“Sort of like a deity of compassion,” Heidt said. “The one who’s out there listening to everyone’s complaints.”

So, maybe it’s not too much of a stretch to say that for Heidt (and some of his like-minded collaborators listening) is about more than just passively receiving or appreciating sound; it’s an act of understanding, of potential empathy, potential humility, of comprehending one’s spiritual place in the Cosmos.

But it must be said that free-improv–music that does away with the constraints of composition, and possibly, depending on the mode of attack, with regular notions of rhythm, harmony, and melody– is off-putting to some ears.

Some listeners don’t have the compassionate fortitude to wade into this sometimes-challenging musical realm.

“A lot of times, when people hear the words ‘improvised music,’ they just run screaming,” Heidt said.

To reduce potential frustration among his listeners, Heidt keeps some of his more traditional material, (the songs with chord patterns, lyrics, and hummable tunes) sort of bivouacked online on separate Bandcamp pages.

Heidt’s more traditional songs can bring to mind the brooding poetics of artists like the Silver Jews, Tom Waits and Terry Allen. One project involved taking inspiration from centuries-old writings by Chinese Buddhist figure Guan Yin, whose name is short for Guan Shi Yin, which means “[The one who] Perceives the Sounds of the World.” So, all of Heidt’s different efforts have a kind of spiritual through-line.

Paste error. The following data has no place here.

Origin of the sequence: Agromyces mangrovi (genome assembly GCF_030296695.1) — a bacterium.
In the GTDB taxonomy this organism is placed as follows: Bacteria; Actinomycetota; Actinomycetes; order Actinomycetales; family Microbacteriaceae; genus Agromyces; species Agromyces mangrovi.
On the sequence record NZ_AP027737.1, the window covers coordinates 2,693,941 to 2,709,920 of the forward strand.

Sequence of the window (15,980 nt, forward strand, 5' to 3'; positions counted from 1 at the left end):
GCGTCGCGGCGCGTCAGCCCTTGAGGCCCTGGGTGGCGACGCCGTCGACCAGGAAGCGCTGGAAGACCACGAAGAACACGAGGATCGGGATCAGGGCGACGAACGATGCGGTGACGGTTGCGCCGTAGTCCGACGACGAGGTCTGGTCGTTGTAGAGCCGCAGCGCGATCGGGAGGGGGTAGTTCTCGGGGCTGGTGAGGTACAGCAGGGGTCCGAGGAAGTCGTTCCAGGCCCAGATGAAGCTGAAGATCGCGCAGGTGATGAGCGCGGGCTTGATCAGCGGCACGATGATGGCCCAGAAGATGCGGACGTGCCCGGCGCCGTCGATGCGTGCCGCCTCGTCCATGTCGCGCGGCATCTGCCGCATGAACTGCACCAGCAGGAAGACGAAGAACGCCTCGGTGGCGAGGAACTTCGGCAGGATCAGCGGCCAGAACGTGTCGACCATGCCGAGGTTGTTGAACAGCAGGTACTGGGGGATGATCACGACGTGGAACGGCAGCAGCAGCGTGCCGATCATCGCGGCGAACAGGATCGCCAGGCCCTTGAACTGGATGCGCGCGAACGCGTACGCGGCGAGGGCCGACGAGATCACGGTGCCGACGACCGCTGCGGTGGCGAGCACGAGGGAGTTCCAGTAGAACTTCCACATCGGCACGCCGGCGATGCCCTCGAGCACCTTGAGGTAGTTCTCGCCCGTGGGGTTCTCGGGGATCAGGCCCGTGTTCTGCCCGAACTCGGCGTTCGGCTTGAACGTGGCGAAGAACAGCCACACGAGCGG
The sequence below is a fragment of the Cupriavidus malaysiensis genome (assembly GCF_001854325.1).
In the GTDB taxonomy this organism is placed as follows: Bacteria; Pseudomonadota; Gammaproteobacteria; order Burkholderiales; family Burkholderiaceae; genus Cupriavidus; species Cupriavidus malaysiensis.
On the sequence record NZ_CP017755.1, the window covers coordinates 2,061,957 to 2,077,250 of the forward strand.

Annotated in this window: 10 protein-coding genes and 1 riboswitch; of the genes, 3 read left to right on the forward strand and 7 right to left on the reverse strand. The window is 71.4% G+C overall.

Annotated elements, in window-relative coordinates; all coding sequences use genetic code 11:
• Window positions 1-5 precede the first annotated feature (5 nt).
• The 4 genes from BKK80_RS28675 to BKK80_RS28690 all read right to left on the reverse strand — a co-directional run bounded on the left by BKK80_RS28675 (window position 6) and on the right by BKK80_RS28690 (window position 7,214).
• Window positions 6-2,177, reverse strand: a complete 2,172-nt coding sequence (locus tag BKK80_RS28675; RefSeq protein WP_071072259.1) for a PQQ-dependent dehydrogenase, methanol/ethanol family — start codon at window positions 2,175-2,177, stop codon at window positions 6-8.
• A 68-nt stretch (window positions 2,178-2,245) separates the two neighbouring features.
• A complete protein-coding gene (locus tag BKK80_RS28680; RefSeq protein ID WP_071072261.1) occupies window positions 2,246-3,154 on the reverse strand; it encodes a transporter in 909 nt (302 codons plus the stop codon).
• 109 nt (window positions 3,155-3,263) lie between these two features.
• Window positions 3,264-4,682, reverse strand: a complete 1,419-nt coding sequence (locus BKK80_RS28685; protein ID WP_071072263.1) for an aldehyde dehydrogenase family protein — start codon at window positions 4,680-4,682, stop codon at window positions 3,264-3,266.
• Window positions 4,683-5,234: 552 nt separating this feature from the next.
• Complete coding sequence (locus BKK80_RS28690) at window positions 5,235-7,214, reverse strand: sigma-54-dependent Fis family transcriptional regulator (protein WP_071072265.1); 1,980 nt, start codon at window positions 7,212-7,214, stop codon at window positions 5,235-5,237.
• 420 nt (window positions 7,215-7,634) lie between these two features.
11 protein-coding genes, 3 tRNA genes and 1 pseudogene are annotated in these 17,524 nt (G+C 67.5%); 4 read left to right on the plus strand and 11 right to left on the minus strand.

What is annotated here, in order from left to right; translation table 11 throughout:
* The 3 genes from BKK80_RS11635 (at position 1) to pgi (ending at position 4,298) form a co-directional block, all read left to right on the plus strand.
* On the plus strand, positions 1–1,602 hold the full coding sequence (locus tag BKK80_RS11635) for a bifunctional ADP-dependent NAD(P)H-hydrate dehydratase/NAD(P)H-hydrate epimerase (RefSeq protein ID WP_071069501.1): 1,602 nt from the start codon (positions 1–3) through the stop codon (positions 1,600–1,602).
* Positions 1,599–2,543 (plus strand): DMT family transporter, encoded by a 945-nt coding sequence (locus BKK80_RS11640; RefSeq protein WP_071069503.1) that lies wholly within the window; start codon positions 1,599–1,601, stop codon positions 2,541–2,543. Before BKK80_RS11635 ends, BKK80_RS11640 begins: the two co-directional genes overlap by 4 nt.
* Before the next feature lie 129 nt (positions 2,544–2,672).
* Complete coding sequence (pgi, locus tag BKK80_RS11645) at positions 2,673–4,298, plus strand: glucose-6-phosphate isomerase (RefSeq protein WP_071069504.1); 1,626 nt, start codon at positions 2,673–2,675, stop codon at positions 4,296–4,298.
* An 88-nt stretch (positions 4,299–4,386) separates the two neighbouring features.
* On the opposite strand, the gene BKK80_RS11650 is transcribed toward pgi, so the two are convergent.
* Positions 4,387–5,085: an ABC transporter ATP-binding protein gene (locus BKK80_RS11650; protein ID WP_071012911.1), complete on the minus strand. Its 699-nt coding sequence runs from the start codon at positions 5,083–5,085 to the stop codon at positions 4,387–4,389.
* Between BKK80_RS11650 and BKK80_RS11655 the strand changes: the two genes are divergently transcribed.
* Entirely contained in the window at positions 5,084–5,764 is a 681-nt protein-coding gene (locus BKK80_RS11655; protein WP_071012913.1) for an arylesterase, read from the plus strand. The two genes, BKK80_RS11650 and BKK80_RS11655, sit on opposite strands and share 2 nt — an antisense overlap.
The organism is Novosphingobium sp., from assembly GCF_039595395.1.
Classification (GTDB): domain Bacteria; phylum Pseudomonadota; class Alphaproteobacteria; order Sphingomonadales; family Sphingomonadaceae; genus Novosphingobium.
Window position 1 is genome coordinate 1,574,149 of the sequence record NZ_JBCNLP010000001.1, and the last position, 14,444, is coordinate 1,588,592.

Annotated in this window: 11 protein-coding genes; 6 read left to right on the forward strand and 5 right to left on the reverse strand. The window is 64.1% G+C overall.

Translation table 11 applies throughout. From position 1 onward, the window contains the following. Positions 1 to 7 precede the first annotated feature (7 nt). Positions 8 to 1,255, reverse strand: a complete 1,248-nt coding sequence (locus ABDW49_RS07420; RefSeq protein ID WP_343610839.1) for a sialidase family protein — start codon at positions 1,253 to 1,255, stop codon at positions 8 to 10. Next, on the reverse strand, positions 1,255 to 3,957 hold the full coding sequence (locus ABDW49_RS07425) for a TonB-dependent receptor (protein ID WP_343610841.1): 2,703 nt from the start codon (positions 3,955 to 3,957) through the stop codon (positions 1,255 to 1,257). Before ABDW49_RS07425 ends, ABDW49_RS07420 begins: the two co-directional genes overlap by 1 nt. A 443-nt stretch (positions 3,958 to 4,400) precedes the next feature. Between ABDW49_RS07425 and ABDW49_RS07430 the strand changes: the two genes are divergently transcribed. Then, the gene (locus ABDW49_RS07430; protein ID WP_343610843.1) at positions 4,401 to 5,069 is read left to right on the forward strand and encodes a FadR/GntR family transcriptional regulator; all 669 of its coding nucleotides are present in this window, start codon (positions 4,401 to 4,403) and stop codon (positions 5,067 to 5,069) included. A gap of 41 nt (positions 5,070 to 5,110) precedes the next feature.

The lyrics are very loosely based on the writing, but one doesn’t get the sense of listening to devotional poetry exactly.

“I started this project where I was gonna do 100 songs that were all interpretations of these different quatrains because it seemed like it would be a good project that would keep me busy for a while,” Heidt who seems to like being busy, said.

“I really take liberty with them,” Heidt said.

One of those songs, “Is It Real?” Heidt asks the question: “Who are you except everything you do?” It’s a perspective that sheds a little light on Heidt’s relentless productivity.